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The Nature of Fine-Art Printing

(March 2007) posted on Thu Mar 15, 2007

Five print providers share their experiences working with fine art and artists.

click an image below to view slideshow

By Clare Baker

It’s no surprise that digital fine-art printmaking is a growing market. Since its inception nearly 20 years ago, the quality of the equipment and materials has steadily risen, while the costs of the technology have continued to decrease. As a result, a growing number of print providers and artists have capitalized on the opportunity to open their own dedicated fine-art print shop or add that capability to their existing services.

But being a successful provider to fine artists takes much more than just having the right printer, media, and inks. It means knowing how to utilize that technology to produce the best print, it means understanding color management and how to market your services, and perhaps most importantly, it means listening to clients and working with them to create something that makes both the artist and the printmaker proud.

Stand out from the rest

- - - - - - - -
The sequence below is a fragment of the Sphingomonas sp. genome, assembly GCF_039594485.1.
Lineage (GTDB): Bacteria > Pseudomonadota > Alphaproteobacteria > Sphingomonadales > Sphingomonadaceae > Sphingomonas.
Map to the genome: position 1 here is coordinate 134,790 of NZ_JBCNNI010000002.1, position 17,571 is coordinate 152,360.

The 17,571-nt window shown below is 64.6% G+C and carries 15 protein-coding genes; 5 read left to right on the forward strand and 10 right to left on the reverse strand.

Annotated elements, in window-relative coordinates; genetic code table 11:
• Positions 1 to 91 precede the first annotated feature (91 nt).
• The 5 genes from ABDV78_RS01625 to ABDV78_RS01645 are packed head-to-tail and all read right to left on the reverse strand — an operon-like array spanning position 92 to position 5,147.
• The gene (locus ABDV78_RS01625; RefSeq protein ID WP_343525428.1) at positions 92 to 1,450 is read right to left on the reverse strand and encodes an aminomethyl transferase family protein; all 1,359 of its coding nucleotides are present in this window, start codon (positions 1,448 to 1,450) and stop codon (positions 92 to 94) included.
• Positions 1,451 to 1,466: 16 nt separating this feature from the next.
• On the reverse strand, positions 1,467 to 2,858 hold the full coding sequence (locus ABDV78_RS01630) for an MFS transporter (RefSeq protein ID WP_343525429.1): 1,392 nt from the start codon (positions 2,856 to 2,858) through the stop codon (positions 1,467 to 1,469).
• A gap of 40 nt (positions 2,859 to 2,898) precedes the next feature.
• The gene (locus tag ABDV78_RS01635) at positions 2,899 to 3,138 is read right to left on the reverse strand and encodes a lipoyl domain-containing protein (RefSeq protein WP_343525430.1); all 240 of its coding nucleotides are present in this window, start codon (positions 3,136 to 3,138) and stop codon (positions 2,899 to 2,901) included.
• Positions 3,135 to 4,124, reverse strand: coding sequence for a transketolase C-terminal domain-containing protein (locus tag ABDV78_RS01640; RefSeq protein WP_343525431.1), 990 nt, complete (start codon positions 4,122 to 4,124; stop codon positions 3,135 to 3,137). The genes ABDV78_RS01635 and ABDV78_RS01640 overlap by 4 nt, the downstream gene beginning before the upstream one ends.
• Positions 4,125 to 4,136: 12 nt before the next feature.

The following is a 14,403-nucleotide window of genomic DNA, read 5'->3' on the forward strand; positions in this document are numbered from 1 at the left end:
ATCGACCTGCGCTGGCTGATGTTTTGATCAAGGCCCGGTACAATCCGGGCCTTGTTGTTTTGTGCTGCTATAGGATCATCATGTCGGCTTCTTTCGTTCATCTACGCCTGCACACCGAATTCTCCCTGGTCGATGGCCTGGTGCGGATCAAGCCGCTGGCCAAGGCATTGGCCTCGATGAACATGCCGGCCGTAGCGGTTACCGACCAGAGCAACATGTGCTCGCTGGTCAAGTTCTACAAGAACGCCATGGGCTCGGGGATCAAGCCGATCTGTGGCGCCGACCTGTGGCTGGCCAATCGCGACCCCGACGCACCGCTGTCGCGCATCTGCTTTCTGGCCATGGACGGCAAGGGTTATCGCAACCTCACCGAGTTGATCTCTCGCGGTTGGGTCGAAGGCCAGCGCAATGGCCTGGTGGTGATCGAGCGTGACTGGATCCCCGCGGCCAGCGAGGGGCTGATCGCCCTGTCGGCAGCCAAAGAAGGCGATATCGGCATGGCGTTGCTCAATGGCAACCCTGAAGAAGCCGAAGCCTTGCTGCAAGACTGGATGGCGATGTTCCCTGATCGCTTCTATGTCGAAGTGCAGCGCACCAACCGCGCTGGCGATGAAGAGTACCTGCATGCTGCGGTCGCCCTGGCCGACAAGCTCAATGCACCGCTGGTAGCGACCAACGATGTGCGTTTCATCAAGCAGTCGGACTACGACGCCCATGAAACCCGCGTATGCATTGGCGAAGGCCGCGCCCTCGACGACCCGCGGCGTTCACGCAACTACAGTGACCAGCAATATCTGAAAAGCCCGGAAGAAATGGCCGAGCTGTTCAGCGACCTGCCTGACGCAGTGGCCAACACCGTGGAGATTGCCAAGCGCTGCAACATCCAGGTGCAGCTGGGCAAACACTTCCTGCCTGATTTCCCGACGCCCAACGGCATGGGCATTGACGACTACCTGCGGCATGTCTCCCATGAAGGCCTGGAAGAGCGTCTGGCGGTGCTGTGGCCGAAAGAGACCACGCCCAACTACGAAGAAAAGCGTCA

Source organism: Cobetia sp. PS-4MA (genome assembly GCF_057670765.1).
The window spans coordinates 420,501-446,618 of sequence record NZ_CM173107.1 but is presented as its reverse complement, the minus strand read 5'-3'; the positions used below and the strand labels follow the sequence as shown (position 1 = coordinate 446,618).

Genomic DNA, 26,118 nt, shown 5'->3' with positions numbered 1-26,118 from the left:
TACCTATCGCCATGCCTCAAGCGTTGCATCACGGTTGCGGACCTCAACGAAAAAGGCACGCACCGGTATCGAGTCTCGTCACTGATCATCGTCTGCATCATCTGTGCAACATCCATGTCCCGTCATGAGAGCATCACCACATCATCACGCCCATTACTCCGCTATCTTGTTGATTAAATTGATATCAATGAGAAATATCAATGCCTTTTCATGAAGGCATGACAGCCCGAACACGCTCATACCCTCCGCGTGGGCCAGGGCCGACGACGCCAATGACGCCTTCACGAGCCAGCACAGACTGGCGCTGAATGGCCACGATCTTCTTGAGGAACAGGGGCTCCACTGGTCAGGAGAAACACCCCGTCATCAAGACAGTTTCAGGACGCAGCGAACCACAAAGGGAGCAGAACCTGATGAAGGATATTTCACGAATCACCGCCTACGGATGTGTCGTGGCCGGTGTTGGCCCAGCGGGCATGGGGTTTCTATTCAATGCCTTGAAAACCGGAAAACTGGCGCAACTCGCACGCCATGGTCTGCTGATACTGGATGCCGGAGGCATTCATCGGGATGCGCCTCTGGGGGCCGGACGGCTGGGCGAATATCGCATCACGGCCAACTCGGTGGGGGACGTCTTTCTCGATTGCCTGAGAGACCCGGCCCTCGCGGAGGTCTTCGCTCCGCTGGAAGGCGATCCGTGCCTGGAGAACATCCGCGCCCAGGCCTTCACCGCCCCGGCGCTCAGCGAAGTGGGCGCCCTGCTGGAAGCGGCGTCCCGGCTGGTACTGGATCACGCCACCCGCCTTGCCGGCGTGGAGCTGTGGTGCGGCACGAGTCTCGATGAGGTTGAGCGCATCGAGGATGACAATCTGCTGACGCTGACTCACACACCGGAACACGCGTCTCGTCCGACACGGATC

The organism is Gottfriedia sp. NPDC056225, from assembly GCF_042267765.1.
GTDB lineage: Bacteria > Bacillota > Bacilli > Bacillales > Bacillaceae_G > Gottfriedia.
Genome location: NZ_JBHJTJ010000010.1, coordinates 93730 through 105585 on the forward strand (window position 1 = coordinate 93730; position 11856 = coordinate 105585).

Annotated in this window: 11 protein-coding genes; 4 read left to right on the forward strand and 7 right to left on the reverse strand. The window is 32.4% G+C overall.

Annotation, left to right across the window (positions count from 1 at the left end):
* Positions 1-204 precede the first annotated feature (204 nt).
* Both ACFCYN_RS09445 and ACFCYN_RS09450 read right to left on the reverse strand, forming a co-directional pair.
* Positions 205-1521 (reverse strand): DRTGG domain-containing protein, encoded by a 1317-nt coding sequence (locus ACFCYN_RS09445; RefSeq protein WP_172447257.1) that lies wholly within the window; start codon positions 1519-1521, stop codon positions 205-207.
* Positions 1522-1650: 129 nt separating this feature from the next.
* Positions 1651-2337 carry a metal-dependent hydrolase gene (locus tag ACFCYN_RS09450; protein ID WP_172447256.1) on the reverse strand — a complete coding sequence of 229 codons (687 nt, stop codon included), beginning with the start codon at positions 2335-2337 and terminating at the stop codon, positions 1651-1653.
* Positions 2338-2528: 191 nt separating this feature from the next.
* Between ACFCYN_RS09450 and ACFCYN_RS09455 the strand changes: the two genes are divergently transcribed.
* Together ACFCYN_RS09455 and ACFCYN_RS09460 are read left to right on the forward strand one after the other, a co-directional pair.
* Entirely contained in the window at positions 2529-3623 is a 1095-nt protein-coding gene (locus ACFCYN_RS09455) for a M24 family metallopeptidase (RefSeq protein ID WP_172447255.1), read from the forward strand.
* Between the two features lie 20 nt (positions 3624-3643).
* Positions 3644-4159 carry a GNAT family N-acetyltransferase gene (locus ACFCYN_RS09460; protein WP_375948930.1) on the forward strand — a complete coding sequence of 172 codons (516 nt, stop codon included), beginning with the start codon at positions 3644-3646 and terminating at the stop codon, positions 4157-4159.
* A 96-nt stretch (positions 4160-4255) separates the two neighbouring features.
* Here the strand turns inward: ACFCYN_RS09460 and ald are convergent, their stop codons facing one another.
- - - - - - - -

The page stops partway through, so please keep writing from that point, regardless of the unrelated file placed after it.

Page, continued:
It was a question that kept even Shakespeare up at night that got Jack Duganne thinking: "What’s in a name?" He wanted to find a term for fine-art digital prints that was universal and would stick around. A name that would still be applicable no matter what direction the technology took. He finally decided on giclee, taken from the French word for nozzle, gicleur. "The word caught on," says Duganne, "and stayed forever."

Duganne’s contributions to digital fine art, however, extend well beyond adding a word to the lexicon. A trained printmaker, Duganne worked alongside digital-art pioneers at Nash Editions in Manhattan Beach, CA, during the advent of the digital fine-art era. After six years at Nash Editions, Duganne opened his own studio, Duganne Ateliers, in 1996. As with any new business, Duganne needed to find a way to attract new clients to his Santa Monica, CA,-based operation. "I didn’t know [what clients] I was going to get...I was on my own." As a way to draw in new clients, he set up an arrangement where he would produce one print of two or three of an artist’s images for free, and in turn, he would keep one of the prints to sell. His plan worked. "The greatest thing that happened was that when those artists got back to their studios or back to their galleries, the buzz was on. They wanted to know where they got these, how they got these, who did them, and could they get some too?"